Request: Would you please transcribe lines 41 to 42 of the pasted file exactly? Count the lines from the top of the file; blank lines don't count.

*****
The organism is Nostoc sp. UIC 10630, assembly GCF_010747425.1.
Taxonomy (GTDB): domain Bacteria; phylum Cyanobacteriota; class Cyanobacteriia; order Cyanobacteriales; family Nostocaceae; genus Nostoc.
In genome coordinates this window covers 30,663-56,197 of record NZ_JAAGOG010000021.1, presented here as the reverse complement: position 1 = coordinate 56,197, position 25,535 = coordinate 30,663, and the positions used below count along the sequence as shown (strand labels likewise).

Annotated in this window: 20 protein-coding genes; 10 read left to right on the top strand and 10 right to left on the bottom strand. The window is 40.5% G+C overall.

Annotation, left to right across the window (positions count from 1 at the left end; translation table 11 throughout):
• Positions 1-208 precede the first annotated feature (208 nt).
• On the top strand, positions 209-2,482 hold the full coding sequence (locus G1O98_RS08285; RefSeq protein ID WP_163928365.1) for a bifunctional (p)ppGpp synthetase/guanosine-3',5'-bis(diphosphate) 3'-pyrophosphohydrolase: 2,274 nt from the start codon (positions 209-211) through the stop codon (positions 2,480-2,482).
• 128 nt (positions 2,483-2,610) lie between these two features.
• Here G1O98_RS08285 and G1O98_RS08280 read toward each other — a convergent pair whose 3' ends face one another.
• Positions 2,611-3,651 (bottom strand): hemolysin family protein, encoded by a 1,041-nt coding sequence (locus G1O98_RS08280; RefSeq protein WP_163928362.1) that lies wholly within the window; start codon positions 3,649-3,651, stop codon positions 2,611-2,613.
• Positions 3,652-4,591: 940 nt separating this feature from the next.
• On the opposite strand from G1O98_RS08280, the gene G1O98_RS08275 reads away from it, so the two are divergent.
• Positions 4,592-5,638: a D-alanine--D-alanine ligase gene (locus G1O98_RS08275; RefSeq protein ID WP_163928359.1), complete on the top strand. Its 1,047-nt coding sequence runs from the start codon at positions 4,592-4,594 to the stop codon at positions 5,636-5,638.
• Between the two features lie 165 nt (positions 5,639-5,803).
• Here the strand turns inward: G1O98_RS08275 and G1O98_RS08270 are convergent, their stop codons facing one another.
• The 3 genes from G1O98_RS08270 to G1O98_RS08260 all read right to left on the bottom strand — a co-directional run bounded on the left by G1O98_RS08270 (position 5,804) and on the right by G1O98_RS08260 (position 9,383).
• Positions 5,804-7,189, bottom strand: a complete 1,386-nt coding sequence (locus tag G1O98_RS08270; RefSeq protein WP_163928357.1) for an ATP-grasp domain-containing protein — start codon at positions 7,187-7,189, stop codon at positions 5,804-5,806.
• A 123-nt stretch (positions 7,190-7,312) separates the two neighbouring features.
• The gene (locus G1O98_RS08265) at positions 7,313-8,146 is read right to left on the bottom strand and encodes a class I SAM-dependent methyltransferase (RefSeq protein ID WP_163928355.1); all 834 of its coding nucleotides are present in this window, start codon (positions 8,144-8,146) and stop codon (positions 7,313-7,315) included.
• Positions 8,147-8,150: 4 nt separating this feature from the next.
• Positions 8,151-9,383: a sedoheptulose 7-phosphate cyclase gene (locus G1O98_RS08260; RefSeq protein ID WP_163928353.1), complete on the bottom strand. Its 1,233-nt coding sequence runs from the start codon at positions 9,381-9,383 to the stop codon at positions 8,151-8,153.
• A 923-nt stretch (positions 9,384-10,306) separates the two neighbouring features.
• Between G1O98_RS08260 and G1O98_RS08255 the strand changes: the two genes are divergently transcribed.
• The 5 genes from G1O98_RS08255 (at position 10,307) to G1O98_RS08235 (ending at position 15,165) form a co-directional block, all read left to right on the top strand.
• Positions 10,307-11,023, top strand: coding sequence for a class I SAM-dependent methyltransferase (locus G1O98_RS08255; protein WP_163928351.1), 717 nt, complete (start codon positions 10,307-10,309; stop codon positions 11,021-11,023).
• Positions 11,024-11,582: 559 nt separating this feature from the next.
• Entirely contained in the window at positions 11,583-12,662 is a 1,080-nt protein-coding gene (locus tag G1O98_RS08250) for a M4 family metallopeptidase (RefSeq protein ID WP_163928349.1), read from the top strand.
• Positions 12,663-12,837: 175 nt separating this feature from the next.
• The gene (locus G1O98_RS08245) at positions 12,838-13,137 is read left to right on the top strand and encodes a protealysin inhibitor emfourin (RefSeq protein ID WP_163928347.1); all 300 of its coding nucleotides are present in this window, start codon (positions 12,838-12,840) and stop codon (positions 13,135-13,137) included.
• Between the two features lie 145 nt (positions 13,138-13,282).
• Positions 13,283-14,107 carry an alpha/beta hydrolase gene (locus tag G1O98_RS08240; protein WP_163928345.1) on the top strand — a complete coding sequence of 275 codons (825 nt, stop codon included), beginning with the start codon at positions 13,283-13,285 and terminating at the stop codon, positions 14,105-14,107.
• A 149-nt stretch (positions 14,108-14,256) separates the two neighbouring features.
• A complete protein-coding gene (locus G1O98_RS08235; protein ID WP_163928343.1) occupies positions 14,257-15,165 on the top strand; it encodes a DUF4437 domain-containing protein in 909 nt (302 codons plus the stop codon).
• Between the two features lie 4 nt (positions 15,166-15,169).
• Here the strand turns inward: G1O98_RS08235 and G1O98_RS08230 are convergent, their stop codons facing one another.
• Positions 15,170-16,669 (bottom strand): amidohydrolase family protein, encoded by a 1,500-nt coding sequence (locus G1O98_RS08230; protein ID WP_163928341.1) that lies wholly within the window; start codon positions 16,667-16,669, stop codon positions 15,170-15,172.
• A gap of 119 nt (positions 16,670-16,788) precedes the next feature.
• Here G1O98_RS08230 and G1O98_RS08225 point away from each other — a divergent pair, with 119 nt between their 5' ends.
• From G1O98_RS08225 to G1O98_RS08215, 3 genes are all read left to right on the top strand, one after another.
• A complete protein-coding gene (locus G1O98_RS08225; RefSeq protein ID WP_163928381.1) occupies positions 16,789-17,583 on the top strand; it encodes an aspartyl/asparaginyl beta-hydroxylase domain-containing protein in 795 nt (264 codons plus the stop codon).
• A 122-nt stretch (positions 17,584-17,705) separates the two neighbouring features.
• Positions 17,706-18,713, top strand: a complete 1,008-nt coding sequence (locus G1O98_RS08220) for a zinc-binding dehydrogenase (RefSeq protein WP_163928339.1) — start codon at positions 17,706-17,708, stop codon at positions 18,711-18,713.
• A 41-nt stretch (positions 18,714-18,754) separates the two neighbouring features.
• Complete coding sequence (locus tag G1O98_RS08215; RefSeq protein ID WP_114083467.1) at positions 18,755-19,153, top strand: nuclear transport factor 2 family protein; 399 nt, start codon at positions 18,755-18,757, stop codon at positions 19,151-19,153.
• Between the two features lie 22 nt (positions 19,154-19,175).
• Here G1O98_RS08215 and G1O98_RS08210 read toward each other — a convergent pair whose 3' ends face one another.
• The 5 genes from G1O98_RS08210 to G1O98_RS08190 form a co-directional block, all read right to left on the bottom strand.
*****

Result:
• A 122-nt stretch (positions 17,584-17,705) separates the two neighbouring features.
• Positions 17,706-18,713, top strand: a complete 1,008-nt coding sequence (locus G1O98_RS08220) for a zinc-binding dehydrogenase (RefSeq protein WP_163928339.1) — start codon at positions 17,706-17,708, stop codon at positions 18,711-18,713.